While the uses for Google Glass range from kinda cool to are-you-kidding-me, BMW has come up with a clever application for the video-capturing eyewear. BMW is testing Google Glass as a means to connect quality control technicians and development engineers in real time using images and videos.
Google Glass now allows quality control to send images and videos from the Spartanburg, South Carolina factory to the analysis center in Munich, Germany. Every two minutes the video temporarly saves the files from the on-site technician checking out pre-production cars for quality issuses, and those files can be sent and saved permanently at the analysis center. So instead of having to describe an issue over the phone later on, technicians can actually show images or video of the problem, which can then be reconciled with data from the engine.
The pilot project has shown “promising” results thus far, and has proven especially useful when issues become hard to replicate. Another promising area is testing, as each car requires between 10 and 25 tests that require technicians to bounce between the car and their entry terminal. With Google Glass, technicians can now stay in the car and catalog each test without ever leaving the vehicle. Priced at $1,500 each, Google Glass is hardly cheap, but the time and effort it could save are almost certainly more valuable.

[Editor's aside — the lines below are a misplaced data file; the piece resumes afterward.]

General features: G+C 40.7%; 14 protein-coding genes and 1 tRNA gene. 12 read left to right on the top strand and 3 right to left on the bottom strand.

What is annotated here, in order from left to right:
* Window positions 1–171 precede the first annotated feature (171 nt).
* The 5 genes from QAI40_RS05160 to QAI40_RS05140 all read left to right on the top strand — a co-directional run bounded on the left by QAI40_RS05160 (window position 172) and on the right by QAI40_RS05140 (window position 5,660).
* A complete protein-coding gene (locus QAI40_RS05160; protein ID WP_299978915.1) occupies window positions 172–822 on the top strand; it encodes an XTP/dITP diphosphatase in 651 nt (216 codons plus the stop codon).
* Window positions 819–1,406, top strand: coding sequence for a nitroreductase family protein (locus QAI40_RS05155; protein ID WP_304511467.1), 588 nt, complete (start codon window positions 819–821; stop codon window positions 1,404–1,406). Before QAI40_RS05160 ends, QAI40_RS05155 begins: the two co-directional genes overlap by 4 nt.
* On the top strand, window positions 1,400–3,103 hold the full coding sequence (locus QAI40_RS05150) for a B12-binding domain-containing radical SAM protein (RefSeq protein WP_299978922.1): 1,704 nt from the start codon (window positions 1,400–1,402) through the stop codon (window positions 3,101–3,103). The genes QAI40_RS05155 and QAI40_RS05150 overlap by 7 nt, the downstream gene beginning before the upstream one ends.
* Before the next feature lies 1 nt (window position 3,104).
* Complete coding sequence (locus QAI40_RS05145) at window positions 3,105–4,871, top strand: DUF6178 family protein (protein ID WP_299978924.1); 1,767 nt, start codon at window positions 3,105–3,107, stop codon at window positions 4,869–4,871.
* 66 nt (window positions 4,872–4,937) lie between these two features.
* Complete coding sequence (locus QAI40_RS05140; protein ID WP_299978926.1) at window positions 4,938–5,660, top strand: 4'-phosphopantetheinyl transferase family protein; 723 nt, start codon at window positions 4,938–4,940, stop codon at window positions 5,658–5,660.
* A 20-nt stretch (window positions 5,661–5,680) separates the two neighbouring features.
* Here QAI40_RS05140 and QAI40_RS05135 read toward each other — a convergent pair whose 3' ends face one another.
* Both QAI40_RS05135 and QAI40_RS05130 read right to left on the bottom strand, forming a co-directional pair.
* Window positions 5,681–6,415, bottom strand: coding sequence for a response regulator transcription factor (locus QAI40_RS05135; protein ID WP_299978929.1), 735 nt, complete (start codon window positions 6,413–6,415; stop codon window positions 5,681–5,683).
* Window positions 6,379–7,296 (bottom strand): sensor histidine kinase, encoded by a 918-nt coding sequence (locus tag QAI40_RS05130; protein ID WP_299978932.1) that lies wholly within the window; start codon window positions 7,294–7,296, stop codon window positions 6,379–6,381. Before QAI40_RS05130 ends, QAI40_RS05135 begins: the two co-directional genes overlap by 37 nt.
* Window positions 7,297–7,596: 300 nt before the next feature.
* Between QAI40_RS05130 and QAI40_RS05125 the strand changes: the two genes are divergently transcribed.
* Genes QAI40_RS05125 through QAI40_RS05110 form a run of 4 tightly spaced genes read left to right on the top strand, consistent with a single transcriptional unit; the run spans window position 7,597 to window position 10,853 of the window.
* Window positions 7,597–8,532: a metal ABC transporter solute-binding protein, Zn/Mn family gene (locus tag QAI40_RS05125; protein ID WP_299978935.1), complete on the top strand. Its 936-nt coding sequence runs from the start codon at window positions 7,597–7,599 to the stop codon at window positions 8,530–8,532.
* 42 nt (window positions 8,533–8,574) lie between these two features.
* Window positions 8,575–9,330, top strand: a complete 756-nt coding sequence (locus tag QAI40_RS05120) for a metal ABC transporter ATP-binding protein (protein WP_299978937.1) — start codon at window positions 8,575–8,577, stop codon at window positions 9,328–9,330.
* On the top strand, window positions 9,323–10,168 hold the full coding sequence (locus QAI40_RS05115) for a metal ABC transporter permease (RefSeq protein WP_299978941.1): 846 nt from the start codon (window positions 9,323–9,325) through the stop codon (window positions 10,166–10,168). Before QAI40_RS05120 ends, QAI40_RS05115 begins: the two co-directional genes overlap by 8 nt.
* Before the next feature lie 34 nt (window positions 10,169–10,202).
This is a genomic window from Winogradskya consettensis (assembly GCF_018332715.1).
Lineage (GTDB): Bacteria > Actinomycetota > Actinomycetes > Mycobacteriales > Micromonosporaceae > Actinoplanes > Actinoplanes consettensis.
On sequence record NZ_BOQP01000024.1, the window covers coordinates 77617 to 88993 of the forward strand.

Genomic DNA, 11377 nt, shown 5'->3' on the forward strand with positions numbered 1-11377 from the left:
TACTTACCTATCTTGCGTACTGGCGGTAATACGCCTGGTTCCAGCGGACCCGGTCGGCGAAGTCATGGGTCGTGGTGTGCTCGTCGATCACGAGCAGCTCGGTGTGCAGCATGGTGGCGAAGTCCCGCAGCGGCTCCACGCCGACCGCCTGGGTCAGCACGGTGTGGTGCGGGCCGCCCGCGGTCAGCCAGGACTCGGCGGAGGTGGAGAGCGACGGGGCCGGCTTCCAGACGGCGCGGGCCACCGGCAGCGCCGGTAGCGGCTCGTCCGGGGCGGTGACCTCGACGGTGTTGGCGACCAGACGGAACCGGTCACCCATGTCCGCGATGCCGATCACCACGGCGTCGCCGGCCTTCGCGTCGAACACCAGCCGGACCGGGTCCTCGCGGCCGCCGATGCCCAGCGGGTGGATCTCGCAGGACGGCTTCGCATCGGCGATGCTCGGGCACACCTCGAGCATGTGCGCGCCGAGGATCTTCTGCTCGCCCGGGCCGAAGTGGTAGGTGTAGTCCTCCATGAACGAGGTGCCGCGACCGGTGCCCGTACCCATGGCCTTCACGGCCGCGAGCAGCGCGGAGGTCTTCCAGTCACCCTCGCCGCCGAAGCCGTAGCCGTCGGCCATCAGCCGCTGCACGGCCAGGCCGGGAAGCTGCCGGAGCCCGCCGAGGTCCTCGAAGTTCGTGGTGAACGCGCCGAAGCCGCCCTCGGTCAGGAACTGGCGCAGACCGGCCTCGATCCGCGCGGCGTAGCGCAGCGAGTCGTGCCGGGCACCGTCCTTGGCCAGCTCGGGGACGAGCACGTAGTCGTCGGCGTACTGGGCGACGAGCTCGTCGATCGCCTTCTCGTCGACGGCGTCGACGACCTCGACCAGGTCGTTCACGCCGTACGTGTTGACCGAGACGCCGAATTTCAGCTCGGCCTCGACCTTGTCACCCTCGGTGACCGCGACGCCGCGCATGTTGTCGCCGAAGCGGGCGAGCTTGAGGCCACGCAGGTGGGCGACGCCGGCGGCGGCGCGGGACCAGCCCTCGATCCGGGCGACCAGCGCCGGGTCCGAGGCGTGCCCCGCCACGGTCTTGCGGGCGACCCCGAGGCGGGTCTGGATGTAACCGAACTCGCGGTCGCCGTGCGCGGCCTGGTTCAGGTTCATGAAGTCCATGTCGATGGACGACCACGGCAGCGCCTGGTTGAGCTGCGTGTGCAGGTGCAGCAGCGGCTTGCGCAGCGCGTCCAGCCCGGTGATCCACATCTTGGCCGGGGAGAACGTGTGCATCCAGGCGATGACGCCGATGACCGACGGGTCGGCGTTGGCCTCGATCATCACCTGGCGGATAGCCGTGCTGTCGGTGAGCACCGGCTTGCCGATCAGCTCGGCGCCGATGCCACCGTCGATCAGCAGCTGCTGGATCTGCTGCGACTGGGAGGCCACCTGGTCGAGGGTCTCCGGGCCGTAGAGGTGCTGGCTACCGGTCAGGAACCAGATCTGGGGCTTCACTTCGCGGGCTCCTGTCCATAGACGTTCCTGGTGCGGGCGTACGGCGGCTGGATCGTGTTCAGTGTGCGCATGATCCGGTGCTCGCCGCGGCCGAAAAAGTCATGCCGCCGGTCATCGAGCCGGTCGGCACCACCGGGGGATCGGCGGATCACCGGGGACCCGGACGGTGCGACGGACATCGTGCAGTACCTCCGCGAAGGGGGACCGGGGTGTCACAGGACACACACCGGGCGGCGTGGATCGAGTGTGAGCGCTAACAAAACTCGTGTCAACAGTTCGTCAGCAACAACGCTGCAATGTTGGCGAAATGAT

That’s a time and a back saver, and BMW is already considering other uses for Google Glass, and I can think of a few myself. Imagine, for example, having engine schematics downloaded to the eyewear, highlighting problems, telling you what tools you need, and what order to add or remove fasteners. While other suggestions for Google Glass have centered around the driving experience, this wearable tech could one day turn almost anybody into a master mechanic.